We decide to hit reset and try it again. Now that we think of it, maybe we'll try Laguna Seca this time. We know that track a lot better from having run it in just about every other game. For this is a game after all, the next Need for Speed installment, Shift 2. It's much like every other game we've played in that we are using a paddle and a monitor, driving some incredible cars over familiar – and not so familiar – tracks, allowing the computer to control as much of the driving physics as we feel necessary for our skill level. But this game is like no other game we've ever played because of one thing – helmet cam.
The helmet cam view is the default view for gameplay in Shift 2 and will distance this game from any other the same way Sebastien Vettel would distance himself from you at the local kart track. The level of realism you get from actually looking through the visor of the driver is amazing. You're not having to wait for the car to rotate before you can see what awaits you as you exit. No, you are looking past the apex into the next straight, out the windshield or even the side window if needs be. This angle alone makes Shift 2 a must buy. But there's more...much, much more.
|Vaughn Gittin Jr, Chris Rado and Tommy Milner|
We were treated to a sneak preview of this game at the 2010 SEMA Show in Las Vegas in November. In a small room high above the Central Hall show floor, a group of journalists gathered with Tommy Milner, Vaughn Gittin Jr. and Chris Rado, three young drivers from different racing disciplines that had lent a hand in making this game the most realistic one ever. The NFS folks told us that they had decided to drop out of the race to make the best driving simulator ever. They saw that as a losing proposition. What they did instead was build the first and best racing simulator for a mass market console. By applying the physics of racing instead of trying to duplicate simple driving dynamics, they've raised the bar by an order of magnitude. The feel from inside the cockpit is as close to the real thing as any of us is likely to get.
Drift Champion Gittin helped design a special car for this game that the folks behind it decided to build for the real world too in some funky cross-dimensional, cross-promotion. It's the Mustang RTR-X that debuted at SEMA and took home a trophy or two. Vaughn told us that he was really pleased when he first saw the photos of the car because it looked exactly like he had hoped. While looking at the 4X6 prints, something occurred to him: he didn't remember bringing the car to VIR yet. He called the guys and asked when they had brought it out to Virginia for the photos. After a lengthy pause they burst out laughing. It was a rendering from the game, not an actual photo. Vaughn had been duped, but it was entirely understandable. This game is so realistic in detail that you might think you're looking at in-car race footage off of SPEED when you see the trailers. Seriously. It's at least as good as any pure racing simulator we've ever played before, including those $100,000 jobs they rent for parties.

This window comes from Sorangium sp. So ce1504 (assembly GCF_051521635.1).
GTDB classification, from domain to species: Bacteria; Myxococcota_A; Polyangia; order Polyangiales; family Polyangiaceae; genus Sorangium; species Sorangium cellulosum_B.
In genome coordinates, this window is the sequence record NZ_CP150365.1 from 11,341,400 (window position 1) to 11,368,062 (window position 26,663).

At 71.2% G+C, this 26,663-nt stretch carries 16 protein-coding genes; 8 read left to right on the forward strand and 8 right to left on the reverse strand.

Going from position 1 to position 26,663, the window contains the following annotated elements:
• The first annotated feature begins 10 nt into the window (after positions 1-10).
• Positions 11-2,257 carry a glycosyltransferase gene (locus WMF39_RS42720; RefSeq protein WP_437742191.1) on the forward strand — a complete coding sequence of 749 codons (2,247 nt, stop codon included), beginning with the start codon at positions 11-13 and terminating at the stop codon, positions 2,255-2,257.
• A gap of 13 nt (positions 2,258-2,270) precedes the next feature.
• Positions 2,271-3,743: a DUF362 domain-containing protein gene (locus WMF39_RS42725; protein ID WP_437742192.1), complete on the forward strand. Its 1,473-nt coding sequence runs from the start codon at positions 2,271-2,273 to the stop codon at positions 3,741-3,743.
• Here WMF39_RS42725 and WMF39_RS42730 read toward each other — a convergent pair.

|The Mustang RTR-X|
The NFS designers have chosen to focus on hyper realism and exacting physics for the game, necessarily having to limit driving conditions in the process. No rain or snow here, no – just daytime, dusk or night racing, with speedometers that blur with speed, drifting action that has you looking out the passenger window to see smoke and rubber cascading through the air, and real damage that will have you trying to drive around Bathurst with no lights at three hours past nightfall. It is insane.
|Tommy Milner demonstrates Need For Speed: Drift 2 - Unleashed|
While the version of the game we got to see and sample was an early development program, we have no doubt this will be the best racing game ever when it finally reaches stores sometime in early 2011. We'll put it this way – when Vaughn and Chris Rado flinch watching Milner bang a curb during his demonstration run, you know it's realistic. Even us jaded journalists and gamers we're cringing at the impending impacts once we saw the first brush with the wall. Need For Speed: Shift 2 should come with a health advisory warning for those that are weak of heart.